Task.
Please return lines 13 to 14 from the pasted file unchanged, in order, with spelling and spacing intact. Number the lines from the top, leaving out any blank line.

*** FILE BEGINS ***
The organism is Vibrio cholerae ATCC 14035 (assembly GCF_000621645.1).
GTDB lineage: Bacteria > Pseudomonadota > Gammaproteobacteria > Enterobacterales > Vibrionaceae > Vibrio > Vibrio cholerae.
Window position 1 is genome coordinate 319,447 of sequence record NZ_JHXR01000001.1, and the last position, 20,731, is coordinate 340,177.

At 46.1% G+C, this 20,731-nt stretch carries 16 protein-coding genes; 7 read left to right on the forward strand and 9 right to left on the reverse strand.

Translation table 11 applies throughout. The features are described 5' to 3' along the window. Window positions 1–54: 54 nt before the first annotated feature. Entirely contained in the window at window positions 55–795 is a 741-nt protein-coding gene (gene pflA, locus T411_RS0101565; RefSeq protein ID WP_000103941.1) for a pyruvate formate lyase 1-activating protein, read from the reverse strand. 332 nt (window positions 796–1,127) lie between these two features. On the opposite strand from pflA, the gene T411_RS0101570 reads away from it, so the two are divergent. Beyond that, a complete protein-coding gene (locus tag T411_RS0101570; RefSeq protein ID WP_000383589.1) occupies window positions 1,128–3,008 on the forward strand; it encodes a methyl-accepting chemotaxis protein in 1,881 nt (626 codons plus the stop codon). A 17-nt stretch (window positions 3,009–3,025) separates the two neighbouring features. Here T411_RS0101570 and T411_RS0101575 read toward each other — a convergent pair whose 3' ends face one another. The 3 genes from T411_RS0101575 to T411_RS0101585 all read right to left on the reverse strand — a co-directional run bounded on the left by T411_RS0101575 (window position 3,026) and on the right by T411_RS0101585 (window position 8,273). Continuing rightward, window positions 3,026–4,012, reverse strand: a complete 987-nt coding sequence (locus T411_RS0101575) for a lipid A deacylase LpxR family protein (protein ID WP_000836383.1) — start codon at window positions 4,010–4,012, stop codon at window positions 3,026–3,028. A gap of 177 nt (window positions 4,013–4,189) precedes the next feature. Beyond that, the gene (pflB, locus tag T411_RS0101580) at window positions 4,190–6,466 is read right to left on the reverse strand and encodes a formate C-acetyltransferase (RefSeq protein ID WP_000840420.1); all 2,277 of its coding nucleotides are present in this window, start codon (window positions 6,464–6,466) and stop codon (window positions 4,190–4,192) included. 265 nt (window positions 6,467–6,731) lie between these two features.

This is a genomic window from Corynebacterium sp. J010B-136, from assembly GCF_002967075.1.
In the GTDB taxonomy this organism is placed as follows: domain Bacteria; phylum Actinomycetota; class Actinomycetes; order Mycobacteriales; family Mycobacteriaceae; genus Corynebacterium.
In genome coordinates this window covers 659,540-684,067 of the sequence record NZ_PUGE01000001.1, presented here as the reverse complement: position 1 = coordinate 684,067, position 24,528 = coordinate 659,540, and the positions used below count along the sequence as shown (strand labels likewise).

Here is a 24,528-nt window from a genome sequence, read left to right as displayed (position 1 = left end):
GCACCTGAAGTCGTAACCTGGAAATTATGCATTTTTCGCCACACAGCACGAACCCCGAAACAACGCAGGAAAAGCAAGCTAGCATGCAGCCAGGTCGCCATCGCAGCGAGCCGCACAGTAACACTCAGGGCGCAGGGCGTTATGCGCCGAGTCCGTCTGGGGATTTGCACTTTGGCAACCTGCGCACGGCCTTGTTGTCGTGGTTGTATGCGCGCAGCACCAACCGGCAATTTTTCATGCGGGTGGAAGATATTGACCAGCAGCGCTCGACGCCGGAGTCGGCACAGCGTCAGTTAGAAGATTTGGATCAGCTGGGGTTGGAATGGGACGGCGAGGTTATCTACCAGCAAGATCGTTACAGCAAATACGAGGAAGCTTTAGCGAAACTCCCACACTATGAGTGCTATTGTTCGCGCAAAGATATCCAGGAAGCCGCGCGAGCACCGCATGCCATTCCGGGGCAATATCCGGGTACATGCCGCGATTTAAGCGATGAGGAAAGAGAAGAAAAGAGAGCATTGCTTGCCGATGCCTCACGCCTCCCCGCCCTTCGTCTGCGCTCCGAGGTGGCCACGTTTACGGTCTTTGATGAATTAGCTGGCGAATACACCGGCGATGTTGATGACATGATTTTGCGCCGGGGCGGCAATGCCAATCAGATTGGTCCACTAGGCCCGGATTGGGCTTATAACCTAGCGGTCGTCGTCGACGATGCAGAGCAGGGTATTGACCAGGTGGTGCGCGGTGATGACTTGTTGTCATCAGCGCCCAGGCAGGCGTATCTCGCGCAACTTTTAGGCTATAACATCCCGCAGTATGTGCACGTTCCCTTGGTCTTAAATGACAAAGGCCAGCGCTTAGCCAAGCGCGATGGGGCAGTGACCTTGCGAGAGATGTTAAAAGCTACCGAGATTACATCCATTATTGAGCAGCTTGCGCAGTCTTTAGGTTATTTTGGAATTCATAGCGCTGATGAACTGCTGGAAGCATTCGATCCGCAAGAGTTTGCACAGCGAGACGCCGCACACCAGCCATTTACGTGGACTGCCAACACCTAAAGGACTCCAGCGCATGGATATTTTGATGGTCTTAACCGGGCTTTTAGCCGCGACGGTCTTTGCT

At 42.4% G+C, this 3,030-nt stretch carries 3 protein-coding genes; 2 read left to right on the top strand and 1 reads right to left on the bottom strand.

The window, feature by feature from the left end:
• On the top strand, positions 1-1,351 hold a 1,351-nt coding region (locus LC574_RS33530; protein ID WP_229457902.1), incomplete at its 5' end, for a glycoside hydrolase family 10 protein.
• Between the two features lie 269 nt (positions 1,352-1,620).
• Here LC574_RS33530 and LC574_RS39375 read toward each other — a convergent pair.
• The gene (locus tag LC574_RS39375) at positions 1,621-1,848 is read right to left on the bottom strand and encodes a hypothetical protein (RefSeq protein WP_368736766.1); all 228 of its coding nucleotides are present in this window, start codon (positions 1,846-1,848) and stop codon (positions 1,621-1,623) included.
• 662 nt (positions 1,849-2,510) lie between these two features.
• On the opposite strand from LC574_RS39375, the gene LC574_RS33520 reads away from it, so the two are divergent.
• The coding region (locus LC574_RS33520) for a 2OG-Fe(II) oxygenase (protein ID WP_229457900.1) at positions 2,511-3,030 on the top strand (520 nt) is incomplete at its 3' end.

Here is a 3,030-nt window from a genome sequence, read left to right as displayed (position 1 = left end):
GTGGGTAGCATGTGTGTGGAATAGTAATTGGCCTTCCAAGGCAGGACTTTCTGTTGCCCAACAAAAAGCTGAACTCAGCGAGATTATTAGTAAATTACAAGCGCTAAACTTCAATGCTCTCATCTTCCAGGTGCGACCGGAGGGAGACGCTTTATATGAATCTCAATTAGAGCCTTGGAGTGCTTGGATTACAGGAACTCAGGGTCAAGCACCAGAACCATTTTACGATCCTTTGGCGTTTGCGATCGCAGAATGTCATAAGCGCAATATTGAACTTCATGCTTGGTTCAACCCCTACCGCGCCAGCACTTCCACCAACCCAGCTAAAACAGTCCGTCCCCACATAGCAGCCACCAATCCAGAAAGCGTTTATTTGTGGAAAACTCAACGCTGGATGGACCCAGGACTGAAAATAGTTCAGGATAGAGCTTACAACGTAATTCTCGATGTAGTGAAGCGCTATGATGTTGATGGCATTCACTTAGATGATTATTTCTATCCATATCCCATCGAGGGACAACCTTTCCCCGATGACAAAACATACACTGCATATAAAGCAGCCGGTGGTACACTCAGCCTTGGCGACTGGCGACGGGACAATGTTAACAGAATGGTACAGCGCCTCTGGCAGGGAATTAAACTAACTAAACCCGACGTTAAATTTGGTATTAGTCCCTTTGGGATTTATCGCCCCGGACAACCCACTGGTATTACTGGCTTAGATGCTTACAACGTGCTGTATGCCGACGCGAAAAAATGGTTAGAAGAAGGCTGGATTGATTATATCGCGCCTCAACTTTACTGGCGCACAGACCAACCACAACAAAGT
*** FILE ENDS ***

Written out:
• On the top strand, positions 1-1,351 hold a 1,351-nt coding region (locus LC574_RS33530; protein ID WP_229457902.1), incomplete at its 5' end, for a glycoside hydrolase family 10 protein.
• Between the two features lie 269 nt (positions 1,352-1,620).